CI/CD Insights and Analytics

Hands on troubleshooting CI workflows and tests

With Foresight's metrics, traces, and logs; we can quickly identify the problematic workflow, discover why it has failed, and get to work fixing the problem.
Serkan Ozal
6 mins read

The quality of your software product makes users choose it over the others. Among all the important components for gaining customers, when you need to retain them, it comes down to product quality. Product quality correlates directly to the tests you run. To maintain quality, we often implement a CI/CD pipeline and run automated tests after every build of the production code. In order to prove that the product meets user expectations, we also add end-to-end testing.

We’ll create GitHub workflows that we’ll then use to build the application i​n this article. Then we’ll run end-to-end tests for the application. Finally, we will apply Foresight, which offers capabilities for monitoring and troubleshooting workflow, ensuring that we can figure out problems quickly and save time during the debugging process.

Building the App

Let’s build an application that enables users to manage their favorite movies. Our service will be able to create new users and authenticate them, as well as add new movies, update movies, get movie content, and delete movies.

We’ll use mongoDB as the database for storage data. To make sure the service can scale, we’ll use the cloud MongoDB service in MongoDB Atlas, and we’ll create a free-tier cluster for MongoDB. Note that to be able to access the database from anywhere, we need to set the inbound rule for the MongoDB cluster.

Figure 1: Network access configuration for MongoDB Atlas

Atlas already generated the three types of connections needed for their users to connect the MongoDB cluster from the application.

Figure 2: Connection to MongoDB cluster options

Since we’ll need to connect to the cluster from our application, we’ll click on “Connect to your application,” then copy the connection string into our application code.

The config file in our application for the database will look like this:


Db.js
module.exports = {
    MONGO_CONNECT_URL:"mongodb+srv://{account}:{password}@{host-name}/{dbname}?retryWrites=true&w=majority"
};

The full details of how this application works are saved in a GitHub repository.

Now we’re ready to bring up our service with the following command:


node index.js

By default, the service will be brought up using port 3000. Let’s test the application to see whether our service will be able to create new users and add a new movie into the system with Postman.

Figure 3: Example Postman request for creating a new user

Note that in order to create a new user (Figure 3), we must set the Authorization header for the API.

Figure 4: Setting the Authorization header for the API request

We saw from Postman that we’re successfully able to create a new user. Now, let’s move on to create a new movie.

Figure 5: Adding a new movie using Postman

We were able to create that new movie, so it seems like our application works. Now we can move to the frontend.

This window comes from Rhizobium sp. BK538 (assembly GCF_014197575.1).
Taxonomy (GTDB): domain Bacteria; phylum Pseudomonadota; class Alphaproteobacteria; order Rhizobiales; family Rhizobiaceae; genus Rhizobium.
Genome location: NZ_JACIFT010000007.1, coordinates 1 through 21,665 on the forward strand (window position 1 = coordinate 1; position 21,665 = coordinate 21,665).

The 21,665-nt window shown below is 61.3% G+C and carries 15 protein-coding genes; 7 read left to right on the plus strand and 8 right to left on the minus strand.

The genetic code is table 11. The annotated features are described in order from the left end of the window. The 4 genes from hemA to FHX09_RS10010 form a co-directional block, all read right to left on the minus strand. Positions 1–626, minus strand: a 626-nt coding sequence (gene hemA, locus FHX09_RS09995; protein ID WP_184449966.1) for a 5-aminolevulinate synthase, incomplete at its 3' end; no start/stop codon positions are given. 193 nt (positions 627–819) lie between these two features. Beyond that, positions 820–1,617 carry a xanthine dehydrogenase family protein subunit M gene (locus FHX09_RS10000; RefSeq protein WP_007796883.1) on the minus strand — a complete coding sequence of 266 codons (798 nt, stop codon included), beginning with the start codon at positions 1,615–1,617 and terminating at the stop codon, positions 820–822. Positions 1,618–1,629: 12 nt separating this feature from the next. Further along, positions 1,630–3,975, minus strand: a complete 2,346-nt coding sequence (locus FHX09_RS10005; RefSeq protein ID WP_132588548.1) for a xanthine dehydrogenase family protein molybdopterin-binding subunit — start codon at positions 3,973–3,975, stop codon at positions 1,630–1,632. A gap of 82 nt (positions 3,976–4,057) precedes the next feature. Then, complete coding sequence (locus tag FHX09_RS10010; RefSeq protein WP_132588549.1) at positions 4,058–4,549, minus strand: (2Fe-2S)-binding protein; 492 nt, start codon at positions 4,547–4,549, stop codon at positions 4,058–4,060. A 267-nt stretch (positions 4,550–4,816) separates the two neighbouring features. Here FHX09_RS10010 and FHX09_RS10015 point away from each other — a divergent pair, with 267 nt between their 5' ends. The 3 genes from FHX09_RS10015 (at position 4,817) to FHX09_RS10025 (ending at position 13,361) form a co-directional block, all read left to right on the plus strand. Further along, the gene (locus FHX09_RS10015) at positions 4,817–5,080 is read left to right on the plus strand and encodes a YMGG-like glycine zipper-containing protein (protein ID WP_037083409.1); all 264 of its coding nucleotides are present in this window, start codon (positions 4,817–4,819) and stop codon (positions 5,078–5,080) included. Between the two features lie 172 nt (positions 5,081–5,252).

Frontend of the Application

In order for regular users to be able to use and interact with our application, we need to create a frontend service. We’ll implement the user interface with the help of React in JavaScript. Details of the application’s frontend are available in this GitHub repository.

After implementing the UI, we can trigger the frontend by using the following command:


npm run start

The service will be able to access the graphical user interface via port 3001. For better management of the whole application, and to enable users to access the application and its API, we need a few more features.

Setting Up NGINX to Forward Requests

We will define the nginx.conf as shown below, so that  when users go to our web application, the requests will be forwarded into the right place for both frontend rendering and backend requests. The port for the NGINX server will be 7777.


http {

        ##
        # Basic Settings
        ##
        server {
        listen       7777;
        server_name  localhost;

        location / {
            proxy_pass http://127.0.0.1:3001;
        }

        location /posts {
            proxy_pass http://127.0.0.1:3000/v1/posts;
        }
    }
}

Navigate to localhost:7000, and you should be able to see the movies list in the homepage.

Figure 6: Homepage of our sample application

Setting Up Ngrok for Public Address of the Application

Now we’ll set up Ngrok to create a public address for our local IP address with port 7777.

First, we need to create the ngrok.yml file for defining the port to expose, as well as our Ngrok token.


authtoken: {ngrok-token}
tunnels:
  first:
    addr: 7777 // port number
    proto: http

Now we’re ready to expose our port for local addresses to the world.


./ngrok start all
Figure 7: Expose the web application to internet using ngrok
Figure 8: Navigating to the web application from the internet

E2E Test for the Application

Now that the application is up and running, we can write our end-to-end test using Jest (Node.js) with Selenium in the BrowserStack platform.

BrowserStack is a cloud solution that supports automated testing for multiple environments. For convenience, we’ll use their service for our end-to-end test, and we’ll use Selenium because it’s popular and mature. We also need a test runner. We’ll go with Jest because of their helpful features for structuring tests, and because it’s a popular choice for a Node.js testing solution.

Our sample end-to-end test is outlined in this Gist, and the full code for the test is available on GitHub.

Let’s run the test and see if it works.


npm run test